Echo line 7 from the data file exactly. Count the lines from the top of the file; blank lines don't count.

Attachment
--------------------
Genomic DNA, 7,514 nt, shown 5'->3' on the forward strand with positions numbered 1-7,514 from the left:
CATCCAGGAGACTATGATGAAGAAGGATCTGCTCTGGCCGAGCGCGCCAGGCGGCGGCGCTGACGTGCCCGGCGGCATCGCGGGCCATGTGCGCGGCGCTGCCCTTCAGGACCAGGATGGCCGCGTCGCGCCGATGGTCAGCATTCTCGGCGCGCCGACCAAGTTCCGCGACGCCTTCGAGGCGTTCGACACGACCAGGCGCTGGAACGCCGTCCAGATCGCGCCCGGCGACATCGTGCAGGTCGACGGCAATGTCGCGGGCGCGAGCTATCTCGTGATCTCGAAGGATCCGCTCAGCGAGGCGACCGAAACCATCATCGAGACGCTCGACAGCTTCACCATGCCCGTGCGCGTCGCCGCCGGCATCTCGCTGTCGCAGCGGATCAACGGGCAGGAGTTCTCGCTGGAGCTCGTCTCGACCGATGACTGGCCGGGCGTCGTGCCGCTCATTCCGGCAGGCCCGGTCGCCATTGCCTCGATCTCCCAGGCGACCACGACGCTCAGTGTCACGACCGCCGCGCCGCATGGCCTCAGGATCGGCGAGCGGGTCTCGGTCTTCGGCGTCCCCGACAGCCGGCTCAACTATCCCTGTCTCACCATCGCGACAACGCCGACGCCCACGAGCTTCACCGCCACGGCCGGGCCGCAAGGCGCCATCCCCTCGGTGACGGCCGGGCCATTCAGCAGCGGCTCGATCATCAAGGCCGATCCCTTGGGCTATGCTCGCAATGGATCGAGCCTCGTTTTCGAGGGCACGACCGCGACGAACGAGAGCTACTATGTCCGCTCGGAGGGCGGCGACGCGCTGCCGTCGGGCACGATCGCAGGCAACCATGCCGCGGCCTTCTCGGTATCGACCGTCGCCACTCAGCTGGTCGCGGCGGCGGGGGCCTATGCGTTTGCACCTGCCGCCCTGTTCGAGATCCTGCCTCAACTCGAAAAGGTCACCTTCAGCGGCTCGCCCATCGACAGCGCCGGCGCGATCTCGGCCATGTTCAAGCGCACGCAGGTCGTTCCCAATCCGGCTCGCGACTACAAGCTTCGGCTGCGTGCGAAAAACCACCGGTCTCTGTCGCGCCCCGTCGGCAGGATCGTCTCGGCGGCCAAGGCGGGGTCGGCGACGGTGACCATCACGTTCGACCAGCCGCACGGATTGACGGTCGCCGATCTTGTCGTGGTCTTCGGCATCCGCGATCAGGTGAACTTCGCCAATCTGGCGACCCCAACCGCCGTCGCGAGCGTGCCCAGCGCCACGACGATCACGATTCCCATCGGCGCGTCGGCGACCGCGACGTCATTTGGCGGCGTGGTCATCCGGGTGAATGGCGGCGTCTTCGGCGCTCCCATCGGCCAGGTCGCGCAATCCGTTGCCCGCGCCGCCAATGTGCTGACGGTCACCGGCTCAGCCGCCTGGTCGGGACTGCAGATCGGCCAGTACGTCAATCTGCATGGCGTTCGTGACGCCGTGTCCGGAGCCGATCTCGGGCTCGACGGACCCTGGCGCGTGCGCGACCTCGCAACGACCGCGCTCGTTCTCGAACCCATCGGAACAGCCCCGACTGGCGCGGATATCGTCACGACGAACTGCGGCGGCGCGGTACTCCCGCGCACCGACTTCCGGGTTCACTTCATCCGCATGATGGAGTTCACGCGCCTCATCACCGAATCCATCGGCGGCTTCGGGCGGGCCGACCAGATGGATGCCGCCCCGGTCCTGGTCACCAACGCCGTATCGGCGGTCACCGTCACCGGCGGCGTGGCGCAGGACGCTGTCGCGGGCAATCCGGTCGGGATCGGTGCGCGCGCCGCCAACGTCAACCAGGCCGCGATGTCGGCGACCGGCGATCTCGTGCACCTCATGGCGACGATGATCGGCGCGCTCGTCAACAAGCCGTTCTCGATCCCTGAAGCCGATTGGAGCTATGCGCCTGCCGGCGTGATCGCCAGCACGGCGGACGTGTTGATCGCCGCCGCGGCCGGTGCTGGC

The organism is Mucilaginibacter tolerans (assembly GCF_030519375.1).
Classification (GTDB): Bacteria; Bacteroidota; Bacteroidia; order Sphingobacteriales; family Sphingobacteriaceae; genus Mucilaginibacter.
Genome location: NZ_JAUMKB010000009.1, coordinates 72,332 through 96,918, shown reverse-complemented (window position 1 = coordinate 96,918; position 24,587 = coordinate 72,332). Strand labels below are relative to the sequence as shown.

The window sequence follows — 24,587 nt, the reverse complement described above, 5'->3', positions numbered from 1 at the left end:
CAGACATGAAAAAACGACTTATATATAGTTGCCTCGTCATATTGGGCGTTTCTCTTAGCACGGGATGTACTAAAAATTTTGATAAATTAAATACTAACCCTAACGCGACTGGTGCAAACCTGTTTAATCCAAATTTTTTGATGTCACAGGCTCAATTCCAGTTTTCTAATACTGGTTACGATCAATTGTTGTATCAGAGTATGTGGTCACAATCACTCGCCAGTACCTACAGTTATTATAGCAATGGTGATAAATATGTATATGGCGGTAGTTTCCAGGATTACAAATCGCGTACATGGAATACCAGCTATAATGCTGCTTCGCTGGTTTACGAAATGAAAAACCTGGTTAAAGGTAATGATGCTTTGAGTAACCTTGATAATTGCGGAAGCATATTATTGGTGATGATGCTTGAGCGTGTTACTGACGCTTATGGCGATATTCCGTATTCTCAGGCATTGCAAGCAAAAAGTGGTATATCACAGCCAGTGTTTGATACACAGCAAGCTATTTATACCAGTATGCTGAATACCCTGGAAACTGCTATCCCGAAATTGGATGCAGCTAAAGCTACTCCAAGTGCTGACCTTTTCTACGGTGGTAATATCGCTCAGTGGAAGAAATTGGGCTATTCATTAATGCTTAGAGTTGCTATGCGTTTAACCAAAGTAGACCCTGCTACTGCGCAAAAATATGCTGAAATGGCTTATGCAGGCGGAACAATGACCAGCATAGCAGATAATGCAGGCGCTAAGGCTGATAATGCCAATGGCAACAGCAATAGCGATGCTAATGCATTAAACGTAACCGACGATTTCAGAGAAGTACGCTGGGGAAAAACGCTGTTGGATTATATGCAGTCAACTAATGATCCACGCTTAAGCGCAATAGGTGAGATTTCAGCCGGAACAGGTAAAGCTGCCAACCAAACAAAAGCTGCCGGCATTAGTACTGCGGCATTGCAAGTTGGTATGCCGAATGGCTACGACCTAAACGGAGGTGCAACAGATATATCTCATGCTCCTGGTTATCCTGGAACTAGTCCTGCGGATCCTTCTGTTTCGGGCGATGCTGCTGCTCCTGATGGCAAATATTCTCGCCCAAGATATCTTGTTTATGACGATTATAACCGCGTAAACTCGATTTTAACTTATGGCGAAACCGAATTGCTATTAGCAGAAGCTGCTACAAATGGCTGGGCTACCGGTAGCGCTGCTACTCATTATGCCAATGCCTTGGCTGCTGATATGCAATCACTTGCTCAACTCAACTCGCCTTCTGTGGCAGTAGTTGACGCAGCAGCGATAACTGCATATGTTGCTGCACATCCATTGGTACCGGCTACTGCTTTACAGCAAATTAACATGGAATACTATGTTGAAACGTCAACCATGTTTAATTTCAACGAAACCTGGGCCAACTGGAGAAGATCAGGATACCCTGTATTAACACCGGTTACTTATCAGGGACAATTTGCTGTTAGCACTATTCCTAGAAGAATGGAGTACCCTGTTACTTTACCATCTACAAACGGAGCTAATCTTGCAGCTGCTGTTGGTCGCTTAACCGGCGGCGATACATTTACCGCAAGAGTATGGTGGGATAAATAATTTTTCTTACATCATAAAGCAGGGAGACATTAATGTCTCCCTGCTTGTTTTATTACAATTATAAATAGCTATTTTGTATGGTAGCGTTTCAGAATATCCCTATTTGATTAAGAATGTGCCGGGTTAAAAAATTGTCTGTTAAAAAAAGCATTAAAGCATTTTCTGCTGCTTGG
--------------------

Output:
CAGACATGAAAAAACGACTTATATATAGTTGCCTCGTCATATTGGGCGTTTCTCTTAGCACGGGATGTACTAAAAATTTTGATAAATTAAATACTAACCCTAACGCGACTGGTGCAAACCTGTTTAATCCAAATTTTTTGATGTCACAGGCTCAATTCCAGTTTTCTAATACTGGTTACGATCAATTGTTGTATCAGAGTATGTGGTCACAATCACTCGCCAGTACCTACAGTTATTATAGCAATGGTGATAAATATGTATATGGCGGTAGTTTCCAGGATTACAAATCGCGTACATGGAATACCAGCTATAATGCTGCTTCGCTGGTTTACGAAATGAAAAACCTGGTTAAAGGTAATGATGCTTTGAGTAACCTTGATAATTGCGGAAGCATATTATTGGTGATGATGCTTGAGCGTGTTACTGACGCTTATGGCGATATTCCGTATTCTCAGGCATTGCAAGCAAAAAGTGGTATATCACAGCCAGTGTTTGATACACAGCAAGCTATTTATACCAGTATGCTGAATACCCTGGAAACTGCTATCCCGAAATTGGATGCAGCTAAAGCTACTCCAAGTGCTGACCTTTTCTACGGTGGTAATATCGCTCAGTGGAAGAAATTGGGCTATTCATTAATGCTTAGAGTTGCTATGCGTTTAACCAAAGTAGACCCTGCTACTGCGCAAAAATATGCTGAAATGGCTTATGCAGGCGGAACAATGACCAGCATAGCAGATAATGCAGGCGCTAAGGCTGATAATGCCAATGGCAACAGCAATAGCGATGCTAATGCATTAAACGTAACCGACGATTTCAGAGAAGTACGCTGGGGAAAAACGCTGTTGGATTATATGCAGTCAACTAATGATCCACGCTTAAGCGCAATAGGTGAGATTTCAGCCGGAACAGGTAAAGCTGCCAACCAAACAAAAGCTGCCGGCATTAGTACTGCGGCATTGCAAGTTGGTATGCCGAATGGCTACGACCTAAACGGAGGTGCAACAGATATATCTCATGCTCCTGGTTATCCTGGAACTAGTCCTGCGGATCCTTCTGTTTCGGGCGATGCTGCTGCTCCTGATGGCAAATATTCTCGCCCAAGATATCTTGTTTATGACGATTATAACCGCGTAAACTCGATTTTAACTTATGGCGAAACCGAATTGCTATTAGCAGAAGCTGCTACAAATGGCTGGGCTACCGGTAGCGCTGCTACTCATTATGCCAATGCCTTGGCTGCTGATATGCAATCACTTGCTCAACTCAACTCGCCTTCTGTGGCAGTAGTTGACGCAGCAGCGATAACTGCATATGTTGCTGCACATCCATTGGTACCGGCTACTGCTTTACAGCAAATTAACATGGAATACTATGTTGAAACGTCAACCATGTTTAATTTCAACGAAACCTGGGCCAACTGGAGAAGATCAGGATACCCTGTATTAACACCGGTTACTTATCAGGGACAATTTGCTGTTAGCACTATTCCTAGAAGAATGGAGTACCCTGTTACTTTACCATCTACAAACGGAGCTAATCTTGCAGCTGCTGTTGGTCGCTTAACCGGCGGCGATACATTTACCGCAAGAGTATGGTGGGATAAATAATTTTTCTTACATCATAAAGCAGGGAGACATTAATGTCTCCCTGCTTGTTTTATTACAATTATAAATAGCTATTTTGTATGGTAGCGTTTCAGAATATCCCTATTTGATTAAGAATGTGCCGGGTTAAAAAATTGTCTGTTAAAAAAAGCATTAAAGCATTTTCTGCTGCTTGG